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The Seven Arts  

The Seven Arts

1917 (June)



Atkinson # C32     Sanborn and Clark # 10

NOTES:  Contains "Tomorrow." O'Neill's only published short story. Signed presentation copy to Robert Sisk.

INSCRIPTION:  [On first page of "Tomorrow" (page 147)]

For Bob Sisk -- / Eugene O'Neill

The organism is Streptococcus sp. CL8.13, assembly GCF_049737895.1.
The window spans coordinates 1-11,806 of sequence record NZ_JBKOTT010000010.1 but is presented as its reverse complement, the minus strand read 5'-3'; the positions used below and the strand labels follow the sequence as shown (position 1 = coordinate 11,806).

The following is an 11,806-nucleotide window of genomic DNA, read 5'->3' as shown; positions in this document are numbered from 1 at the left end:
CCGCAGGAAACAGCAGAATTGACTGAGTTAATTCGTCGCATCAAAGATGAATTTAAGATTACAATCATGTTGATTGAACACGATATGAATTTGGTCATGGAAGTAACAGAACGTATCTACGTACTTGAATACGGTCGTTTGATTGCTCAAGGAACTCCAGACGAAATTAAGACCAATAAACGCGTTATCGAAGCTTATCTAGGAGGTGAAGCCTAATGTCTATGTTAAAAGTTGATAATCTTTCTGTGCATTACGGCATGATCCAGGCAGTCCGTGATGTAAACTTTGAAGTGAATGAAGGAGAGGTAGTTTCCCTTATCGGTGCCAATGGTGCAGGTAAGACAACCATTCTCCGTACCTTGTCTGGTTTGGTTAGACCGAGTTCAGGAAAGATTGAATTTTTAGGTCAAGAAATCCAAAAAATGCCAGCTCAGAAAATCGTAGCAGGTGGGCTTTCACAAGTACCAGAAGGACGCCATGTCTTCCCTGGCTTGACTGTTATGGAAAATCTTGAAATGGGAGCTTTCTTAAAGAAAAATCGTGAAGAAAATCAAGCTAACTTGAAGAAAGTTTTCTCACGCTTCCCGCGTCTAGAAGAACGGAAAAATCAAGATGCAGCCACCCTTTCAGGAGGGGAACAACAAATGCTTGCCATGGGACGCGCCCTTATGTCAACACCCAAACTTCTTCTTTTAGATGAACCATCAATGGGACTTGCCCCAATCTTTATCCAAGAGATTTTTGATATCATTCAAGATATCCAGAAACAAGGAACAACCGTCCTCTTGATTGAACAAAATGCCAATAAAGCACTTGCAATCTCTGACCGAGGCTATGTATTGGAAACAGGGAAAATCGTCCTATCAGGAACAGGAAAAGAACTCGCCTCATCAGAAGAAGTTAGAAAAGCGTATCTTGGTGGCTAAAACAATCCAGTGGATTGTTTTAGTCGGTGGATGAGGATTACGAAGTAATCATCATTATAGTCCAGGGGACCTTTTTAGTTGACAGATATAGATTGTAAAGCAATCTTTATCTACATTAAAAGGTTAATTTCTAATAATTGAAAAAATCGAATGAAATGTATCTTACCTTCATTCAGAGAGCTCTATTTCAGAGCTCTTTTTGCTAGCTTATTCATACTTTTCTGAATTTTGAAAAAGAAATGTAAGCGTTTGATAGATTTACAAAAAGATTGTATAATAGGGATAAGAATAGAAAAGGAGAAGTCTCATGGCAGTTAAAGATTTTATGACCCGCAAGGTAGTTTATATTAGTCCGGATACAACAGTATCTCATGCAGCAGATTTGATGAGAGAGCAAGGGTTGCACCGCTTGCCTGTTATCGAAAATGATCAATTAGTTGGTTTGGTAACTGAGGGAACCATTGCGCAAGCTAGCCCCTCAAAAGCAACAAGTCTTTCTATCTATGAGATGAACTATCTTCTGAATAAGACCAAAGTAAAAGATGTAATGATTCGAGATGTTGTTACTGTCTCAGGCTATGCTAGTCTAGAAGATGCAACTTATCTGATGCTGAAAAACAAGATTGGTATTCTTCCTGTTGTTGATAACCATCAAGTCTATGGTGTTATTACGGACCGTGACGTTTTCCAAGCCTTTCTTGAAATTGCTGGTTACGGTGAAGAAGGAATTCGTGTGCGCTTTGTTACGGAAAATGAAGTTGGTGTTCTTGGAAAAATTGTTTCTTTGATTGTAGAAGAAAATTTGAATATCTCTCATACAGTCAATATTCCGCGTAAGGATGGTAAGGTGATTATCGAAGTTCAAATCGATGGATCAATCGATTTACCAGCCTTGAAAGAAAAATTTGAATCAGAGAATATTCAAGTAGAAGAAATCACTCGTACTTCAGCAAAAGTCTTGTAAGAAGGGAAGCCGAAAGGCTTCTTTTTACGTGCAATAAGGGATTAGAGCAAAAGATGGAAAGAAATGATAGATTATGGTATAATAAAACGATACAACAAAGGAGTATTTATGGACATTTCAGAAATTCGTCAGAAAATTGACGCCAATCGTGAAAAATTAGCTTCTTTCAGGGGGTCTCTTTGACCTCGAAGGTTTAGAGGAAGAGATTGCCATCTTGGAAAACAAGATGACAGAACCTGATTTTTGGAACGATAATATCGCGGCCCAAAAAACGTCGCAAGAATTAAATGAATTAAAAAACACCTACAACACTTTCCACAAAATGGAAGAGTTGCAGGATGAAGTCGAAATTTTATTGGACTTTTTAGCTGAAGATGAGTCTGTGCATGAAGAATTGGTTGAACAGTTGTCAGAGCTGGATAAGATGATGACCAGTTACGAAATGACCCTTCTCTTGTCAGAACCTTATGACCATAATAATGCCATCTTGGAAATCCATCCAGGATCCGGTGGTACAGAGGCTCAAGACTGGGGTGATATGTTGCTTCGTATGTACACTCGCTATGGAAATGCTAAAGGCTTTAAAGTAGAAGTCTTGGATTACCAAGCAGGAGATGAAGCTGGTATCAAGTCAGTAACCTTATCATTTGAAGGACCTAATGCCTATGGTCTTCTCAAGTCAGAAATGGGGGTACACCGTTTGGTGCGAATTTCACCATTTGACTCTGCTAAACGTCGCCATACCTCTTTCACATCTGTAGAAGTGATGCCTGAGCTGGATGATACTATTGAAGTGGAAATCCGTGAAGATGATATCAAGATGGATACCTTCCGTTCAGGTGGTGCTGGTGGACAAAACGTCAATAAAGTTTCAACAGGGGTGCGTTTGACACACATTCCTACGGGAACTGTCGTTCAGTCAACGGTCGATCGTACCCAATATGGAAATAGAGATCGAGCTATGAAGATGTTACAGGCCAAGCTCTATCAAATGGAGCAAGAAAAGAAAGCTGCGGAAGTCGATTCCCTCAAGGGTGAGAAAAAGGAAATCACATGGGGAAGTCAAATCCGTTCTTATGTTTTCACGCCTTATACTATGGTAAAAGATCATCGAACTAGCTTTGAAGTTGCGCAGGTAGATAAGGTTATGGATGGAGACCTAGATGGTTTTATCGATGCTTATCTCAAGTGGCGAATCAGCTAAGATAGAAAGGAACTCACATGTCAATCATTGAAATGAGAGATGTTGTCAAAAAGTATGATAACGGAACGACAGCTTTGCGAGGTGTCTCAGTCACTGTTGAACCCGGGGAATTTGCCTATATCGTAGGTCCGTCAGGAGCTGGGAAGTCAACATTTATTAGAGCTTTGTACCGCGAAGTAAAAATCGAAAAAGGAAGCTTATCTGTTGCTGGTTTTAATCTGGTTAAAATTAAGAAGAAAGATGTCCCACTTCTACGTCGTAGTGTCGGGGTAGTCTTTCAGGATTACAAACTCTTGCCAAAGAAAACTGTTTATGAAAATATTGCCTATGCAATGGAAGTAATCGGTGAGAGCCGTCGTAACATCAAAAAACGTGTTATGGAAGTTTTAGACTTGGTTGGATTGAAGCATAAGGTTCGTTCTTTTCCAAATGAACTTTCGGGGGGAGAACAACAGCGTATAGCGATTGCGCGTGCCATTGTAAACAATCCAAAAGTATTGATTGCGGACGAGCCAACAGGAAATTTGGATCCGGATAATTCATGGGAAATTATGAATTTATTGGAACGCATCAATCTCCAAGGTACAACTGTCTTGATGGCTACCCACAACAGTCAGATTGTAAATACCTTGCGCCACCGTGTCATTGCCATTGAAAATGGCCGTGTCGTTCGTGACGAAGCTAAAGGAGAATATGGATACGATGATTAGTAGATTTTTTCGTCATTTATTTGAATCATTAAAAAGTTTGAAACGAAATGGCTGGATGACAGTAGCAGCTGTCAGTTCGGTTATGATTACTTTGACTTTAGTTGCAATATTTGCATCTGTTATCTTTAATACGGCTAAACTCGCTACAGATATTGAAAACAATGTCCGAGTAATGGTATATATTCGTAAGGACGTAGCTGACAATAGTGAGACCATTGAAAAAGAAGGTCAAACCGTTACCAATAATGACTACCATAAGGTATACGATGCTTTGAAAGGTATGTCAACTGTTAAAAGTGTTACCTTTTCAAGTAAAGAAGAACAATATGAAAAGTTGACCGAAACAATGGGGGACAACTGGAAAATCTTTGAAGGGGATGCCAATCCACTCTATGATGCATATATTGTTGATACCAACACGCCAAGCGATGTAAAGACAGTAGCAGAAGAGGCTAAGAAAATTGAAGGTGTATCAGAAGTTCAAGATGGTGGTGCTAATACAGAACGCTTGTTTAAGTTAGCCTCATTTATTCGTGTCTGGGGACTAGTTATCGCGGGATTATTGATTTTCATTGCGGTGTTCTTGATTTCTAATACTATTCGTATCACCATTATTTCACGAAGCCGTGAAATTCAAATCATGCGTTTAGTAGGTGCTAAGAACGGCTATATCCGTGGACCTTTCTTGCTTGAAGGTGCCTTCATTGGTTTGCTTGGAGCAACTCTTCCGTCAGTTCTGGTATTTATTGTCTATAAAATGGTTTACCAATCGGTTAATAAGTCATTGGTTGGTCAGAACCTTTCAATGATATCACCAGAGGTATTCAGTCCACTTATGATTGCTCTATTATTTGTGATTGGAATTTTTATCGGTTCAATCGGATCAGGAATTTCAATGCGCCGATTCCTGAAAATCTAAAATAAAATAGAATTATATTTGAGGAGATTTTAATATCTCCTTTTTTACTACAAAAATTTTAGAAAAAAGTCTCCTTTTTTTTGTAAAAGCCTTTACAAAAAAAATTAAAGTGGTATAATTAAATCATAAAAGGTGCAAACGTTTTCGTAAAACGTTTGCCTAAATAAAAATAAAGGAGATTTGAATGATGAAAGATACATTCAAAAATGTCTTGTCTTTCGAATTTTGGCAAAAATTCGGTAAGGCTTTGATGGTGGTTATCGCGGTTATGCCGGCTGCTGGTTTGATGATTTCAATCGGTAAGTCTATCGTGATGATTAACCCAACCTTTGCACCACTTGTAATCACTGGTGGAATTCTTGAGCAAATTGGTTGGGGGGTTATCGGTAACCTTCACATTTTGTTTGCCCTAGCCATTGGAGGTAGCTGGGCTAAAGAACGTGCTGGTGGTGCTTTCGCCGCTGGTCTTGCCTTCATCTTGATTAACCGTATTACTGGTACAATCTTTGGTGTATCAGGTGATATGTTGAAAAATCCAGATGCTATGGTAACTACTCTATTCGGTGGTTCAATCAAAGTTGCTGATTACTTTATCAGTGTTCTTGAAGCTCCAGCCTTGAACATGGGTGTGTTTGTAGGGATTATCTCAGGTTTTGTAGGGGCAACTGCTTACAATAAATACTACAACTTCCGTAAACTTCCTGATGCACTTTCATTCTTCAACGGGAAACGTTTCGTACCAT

In addition to acting as O'Neill's literary agent, John Reed also encouraged O'Neill to write short stories. Reed was enthusiastic about "Tomorrow" and sent it off to Carl Hovey, editor of the METROPOLITAN. However, Hovey felt the story lacked suspense. It was Reed's wife (and O'Neill's mistress), Louise Bryant, who finally succeeded in getting the story published. Bryant knew Waldo Frank, an editor for a literary magazine called THE SEVEN ARTS, and she spoke to him about the possibility of publishing "Tomorrow." Frank liked the short story, and after O'Neill made revisions and cut it by a thousand words, he accepted it for publication. Frank sent O'Neill a check for fifty dollars -- the first significant money O'Neill had earned from his writing. In addition to buying "Tomorrow," Frank paid another fifty dollars for IN THE ZONE. However, before the play could appear, THE SEVEN ARTS ceased publication.

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